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        Society for Policy Studies
 
 

 
Bhutan

Our goal was simple – to better understand ourselves, to become more effective storytellers and to appreciate Bhutan’s unique culture, values and approach to wellbeing. This would play out across a country, described as a hermit kingdom, sandwiched between two emerging global superpowers in China and India.

 

A decade after Bhutan became a constitutional monarchy, the tiny Himalayan country has charted its independent foreign policy vis-a-vis South Asia. Thimphu has made it pretty obvious that its dealings are no longer tied to India’s coat-tails... as they used to be during the long period of its status as a protectorate. Another critical feature is the role of Bhutan’s Parliament, and not the wishes -- often overbearing -- of South Block.

 
While both Himalayan states functioned in a complete autonomous (and often reclusive) manner for centuries, Tibet became a colony of China in 1950. One question comes immediately to mind: how did Bhutan manage to keep its 'independence'?  
 

When it comes to earthquakes, the kingdom of Bhutan is an anomaly. Despite being surrounded by countries regularly shaken by seismic activity, the small kingdom—nestled between India and China—has been seemingly free of large temblors over the last 500 years. Now, by piecing together historical and tectonic records, an international collaboration of European and Bhutanese researchers says it has solved the mystery.

 

In an effort to provide a healthier environment for those living in the Olakha automobile workshop area, the government will invest at least Nu 12M to improve the area.

 

Bhutan, a tiny Himalayan kingdom, is a pioneer when it comes to protecting its environment. A country with a negative carbon footprint, which also is a carbon sinkhole, Bhutan’s constitution explicitly mentions that no less than 60 per cent of Bhutan must always remain forested.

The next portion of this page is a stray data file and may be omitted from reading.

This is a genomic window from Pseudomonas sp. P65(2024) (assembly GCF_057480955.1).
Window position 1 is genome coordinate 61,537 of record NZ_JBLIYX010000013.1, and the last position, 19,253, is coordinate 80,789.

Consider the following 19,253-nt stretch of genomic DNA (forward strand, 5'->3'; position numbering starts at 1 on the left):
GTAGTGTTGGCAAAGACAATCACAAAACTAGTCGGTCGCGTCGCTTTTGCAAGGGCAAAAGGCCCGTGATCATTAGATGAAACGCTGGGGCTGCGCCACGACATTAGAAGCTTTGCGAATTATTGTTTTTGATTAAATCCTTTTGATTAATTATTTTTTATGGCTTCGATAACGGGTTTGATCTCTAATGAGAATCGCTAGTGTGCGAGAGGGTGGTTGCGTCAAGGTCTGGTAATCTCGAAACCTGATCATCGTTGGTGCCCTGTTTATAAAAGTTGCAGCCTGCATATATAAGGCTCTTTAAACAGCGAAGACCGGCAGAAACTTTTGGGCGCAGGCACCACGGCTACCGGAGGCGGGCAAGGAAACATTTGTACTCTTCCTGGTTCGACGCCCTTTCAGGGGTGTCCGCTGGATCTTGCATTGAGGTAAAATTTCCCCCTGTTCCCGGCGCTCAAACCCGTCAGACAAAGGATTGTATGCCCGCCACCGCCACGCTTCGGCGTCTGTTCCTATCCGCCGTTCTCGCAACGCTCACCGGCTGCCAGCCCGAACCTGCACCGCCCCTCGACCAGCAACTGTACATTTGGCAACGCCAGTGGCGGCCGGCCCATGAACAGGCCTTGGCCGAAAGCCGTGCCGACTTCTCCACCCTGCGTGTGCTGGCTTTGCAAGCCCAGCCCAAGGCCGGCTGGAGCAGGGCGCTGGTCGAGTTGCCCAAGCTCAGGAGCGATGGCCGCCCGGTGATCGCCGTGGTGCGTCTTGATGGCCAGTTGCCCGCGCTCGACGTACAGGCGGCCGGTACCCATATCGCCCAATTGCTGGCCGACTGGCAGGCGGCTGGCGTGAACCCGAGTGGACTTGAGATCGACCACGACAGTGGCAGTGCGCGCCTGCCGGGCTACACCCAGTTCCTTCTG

It is the only country in the world that is carbon negative, which means it produces more oxygen than it consumes. Bhutan generates about 2.2 million tonnes of carbon annually, yet its forests absorb three times this amount, which creates a carbon sink.

 

Bhutan is the world’s biggest creator of refugees by per capita. In one fell swoop in the 1990s, the country expelled the Lhotshampa, an ethnic group with its origins in Nepal which made up one-sixth of Bhutan’s population, to preserve its unique national identity. More than 20 years on, thousands still remain in camps in Nepal, lost in their own country. This is at stark contrast with the idyllic and homely image Bhutan has carefully curated for itself. As the world looks on at Syria and the deepening migrant crisis in the Mediterranean and concern grows, Bhutan attracts little attention. But as the world finally wakes up to the plight of refugees, it is important that one of the largest refugee populations in South Asia is not forgotten.

 
In recognition for the commitment and efforts made by the health ministry to have successfully eliminated maternal and neonatal tetanus, the World Health Organisation (WHO) South-East Asia Region (SEAR) awarded a certificate of appreciation to Bhutan on September 6.  
 

Bhutanese journalist Namgay Zam is facing defamation charges over a Facebook post, marking the first time that anyone in the Himalayan country has been taken to court over their social media activities.

 


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